Dovetail messed up

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I couldn't get the measurement over the pins to go down. Cut after cut there was always a little still to come off. Now I know why, I messed it up due to incompetence and old eyes.
 

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I couldn't get the measurement over the pins to go down. Cut after cut there was always a little still to come off. Now I know why, I messed it up due to incompetence and old eyes.
Haha, poor you! Did you already cut the other part?
30% of my mistakes are incompetence, 80% impatience, 10% poor or wrong equipment and at least 20% someone elses fault. The remaining 70% is casued by my poor math performance and insufficient thinking ahead. :cool:
In this case it is obviously a faulty dove tail cutter! (so someone elses fault) 😉(it always is)
I would probably scrap the part, or cut the entire top off and bolt a new piece on top that you can machine separately or bolted on.
 
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The rods were a bit too large to start with even if the cut had been along the full length of the D/T
 
Well disaster was very narrowly avoided. After I put a bigger cutter in and trimmed off the offending parts, the dovetail was 0.5mm too small. But it works anyway. If I can devise a way to attach a steel wear strip I'll ruin the dovetail even more and fix it with a steel shim so that the locking screw doesn't dig in so much. There's enough travel on the slide lock that it grabs it firmly for now, so I can have a test.
Timo, the other part was there all along. This part is a kind of prototype thing for grinding lathe tools on the Deckel as I'm fairly sure I'm going to have to cut a twin start Acme thread in the near future and insert tips are only available in expensive and very expensive flavours.
Deckel1.jpgDeckel2.jpg

This aluminium one is a test and I don't expect that it'll last years (though I expect that it'll see very little use, so maybe?) but it seems to allow angles to be ground accurately which will do nicely. I need to work out how nose radii are going to be set up.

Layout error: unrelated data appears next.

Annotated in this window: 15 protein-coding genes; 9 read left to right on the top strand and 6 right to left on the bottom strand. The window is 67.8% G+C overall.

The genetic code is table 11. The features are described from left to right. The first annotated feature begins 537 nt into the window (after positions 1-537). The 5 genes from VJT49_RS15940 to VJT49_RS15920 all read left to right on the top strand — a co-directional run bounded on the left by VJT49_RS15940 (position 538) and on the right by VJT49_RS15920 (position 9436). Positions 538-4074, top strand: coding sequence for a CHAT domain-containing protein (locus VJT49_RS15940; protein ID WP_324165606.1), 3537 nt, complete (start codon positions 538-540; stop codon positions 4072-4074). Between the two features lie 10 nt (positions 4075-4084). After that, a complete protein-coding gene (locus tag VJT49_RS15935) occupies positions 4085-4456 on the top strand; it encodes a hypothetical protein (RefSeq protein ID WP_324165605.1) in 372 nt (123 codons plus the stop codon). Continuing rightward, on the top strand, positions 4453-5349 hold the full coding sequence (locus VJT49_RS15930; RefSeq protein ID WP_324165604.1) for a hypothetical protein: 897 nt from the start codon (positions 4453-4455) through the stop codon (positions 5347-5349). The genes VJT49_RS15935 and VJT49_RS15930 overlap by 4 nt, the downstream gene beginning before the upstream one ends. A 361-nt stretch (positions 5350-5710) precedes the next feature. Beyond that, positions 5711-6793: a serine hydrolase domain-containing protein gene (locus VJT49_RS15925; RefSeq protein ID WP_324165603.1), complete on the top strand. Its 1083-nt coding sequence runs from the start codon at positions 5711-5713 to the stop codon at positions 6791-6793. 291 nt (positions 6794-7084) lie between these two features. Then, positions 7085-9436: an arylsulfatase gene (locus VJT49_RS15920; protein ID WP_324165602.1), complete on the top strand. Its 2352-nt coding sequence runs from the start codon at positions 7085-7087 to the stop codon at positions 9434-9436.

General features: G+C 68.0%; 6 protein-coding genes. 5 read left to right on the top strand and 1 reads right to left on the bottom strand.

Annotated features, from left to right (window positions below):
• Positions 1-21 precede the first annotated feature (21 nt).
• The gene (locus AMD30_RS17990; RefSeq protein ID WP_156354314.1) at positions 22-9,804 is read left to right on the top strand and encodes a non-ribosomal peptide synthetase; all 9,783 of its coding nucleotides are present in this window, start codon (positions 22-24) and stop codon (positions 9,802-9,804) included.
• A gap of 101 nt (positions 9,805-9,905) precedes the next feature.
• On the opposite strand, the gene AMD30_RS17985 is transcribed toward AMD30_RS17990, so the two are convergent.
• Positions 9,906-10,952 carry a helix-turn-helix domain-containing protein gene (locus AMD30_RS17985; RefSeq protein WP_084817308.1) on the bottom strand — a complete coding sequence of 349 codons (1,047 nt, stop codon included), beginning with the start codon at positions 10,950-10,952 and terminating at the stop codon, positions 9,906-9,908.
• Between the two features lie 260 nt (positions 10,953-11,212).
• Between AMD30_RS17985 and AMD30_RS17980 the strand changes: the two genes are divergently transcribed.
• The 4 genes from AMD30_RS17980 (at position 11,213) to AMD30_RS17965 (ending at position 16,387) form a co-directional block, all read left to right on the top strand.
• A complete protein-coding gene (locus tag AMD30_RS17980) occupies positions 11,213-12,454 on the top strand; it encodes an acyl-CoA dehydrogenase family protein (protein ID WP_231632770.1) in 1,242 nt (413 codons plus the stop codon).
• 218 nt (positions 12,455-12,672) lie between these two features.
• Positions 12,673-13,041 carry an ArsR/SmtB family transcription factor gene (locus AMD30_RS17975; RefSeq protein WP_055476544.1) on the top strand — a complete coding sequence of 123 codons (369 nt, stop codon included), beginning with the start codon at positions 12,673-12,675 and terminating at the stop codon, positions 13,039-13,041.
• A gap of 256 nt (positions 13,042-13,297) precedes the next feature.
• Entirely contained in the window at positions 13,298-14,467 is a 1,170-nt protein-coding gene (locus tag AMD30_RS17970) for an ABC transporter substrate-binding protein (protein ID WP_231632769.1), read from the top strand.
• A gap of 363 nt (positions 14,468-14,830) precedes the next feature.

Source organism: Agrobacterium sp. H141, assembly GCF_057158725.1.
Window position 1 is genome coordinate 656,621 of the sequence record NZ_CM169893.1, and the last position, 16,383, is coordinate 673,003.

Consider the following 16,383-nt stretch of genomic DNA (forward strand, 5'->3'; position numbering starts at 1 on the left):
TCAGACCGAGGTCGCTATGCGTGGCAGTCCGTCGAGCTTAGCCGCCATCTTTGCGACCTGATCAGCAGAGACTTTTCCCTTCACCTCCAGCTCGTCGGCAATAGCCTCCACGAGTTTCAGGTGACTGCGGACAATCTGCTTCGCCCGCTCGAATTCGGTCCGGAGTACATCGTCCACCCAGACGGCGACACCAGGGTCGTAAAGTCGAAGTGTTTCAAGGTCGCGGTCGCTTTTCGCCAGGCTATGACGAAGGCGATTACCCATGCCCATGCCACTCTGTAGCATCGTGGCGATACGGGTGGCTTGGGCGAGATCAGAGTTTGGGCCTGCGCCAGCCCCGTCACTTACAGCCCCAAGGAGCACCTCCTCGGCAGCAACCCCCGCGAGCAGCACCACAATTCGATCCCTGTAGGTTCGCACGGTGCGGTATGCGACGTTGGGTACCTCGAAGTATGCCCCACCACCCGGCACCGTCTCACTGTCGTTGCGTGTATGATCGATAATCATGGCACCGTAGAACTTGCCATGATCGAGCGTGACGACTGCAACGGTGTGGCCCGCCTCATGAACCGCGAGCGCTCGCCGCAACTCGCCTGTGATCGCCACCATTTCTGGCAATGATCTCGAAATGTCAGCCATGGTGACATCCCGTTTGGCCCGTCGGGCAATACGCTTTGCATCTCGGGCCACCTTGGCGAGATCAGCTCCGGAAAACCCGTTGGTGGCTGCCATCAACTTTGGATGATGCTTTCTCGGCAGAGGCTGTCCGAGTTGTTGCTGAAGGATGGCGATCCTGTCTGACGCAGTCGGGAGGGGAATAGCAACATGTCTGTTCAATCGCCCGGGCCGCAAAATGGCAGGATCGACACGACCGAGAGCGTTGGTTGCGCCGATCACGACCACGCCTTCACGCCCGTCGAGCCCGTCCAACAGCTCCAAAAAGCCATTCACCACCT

I saw something similar on an e-bay listing but the required part doesn't seem to be sold on it's own so I had to make one.
 
Your rod that you were using for measurements was to big in diameter. you were not measuring the dovetail, you were measuring the corner. And depending on chamfer or how sharp the corner is it will give you different results.
 
If you want Aluminium special tooling to resist wear you can get it hard-anodized. I love chunks of precise rectangular Aluminium blocks to make all sorts of special tooling. Easy to work and often seldom used. A simple holder for a grinder will stay as is. For use on my antique toolgrinder I made a very precise Sine Block - plus minus 0,01 mm overall, which will suffer from any little wear. At a local Special Shop I got it hard-anodized. They will etch off a layer of 0,02 mm and add the same amount by hard-anodizing. I checked and indeed all dimensions were still within tolerance. This shop charges private persons a flat fee of € 50,- (= about $ 50,-) for work that can be done in one charge. The brass segments on the Sine Block allow a quick setting with the lower precision of 1/10 of a degree.

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Mechanical Horse has got it right Jonathan. Don't waste money using Steel for infrequently used tooling. Check back in the files of this forum for the D-3 adaptor made by Deere guy. We saved him scrapping the Alumin(i)um unit he made by Hard anodising it.

Regards Ian.
 
Isn't steel cheaper than aluminium even without the cost of the hard anodising on top?
 
Isn't steel cheaper than aluminium even without the cost of the hard anodising on top?
Well....... Steel in the raw may be half the price of Alumium in the raw, but by the time you have machined during long hours your chunk of steel back to useful and precise dimensions and by the time you have ground and reground your cutting tools the initial joy of lower material cost is long forgotten.
 
You can also buy several new cutters for the 50 euro anodizing fee plus getting the part to them and having it sent back.
 
Have used hard coat aluminum for aerospace where steel is too heavy. Hard coat surface will not be as flat as the machined aluminum and gets worse with thickness. Rule of thumb is the aluminum is changed by a chemical reaction to make the ceramic, hard coat. and it goes about as deep into the surface as above it, the volume of the ceramic compared to one of its component Aluminum must by double. It is brittle so when we ground it the ceramic cracked like what you see with old paint on antiques. Retained hardness but failed a high pot test for insulation value.
 
My country The Netherlands is small and I live in the South in a High Tech area. Therefore I can easily visit suppliers and discuss what must be done - part of the fun! The anodizing firm I mentioned subcontracts among others to ASML, the leading builder of chip machines. They comply with the ASML process control requirements. The obvious benefit for me is very high quality work - no variety in dimensions or chipping and cracking of the hard anodized layer with this outfit! For material I go to a supplier that sells leftover lots of material from the wide variety of machine shops in the area. That means that I get my material, be it aluminium, brass or steel in near-net-shape at a bit above scrap price, in small quantities.
 
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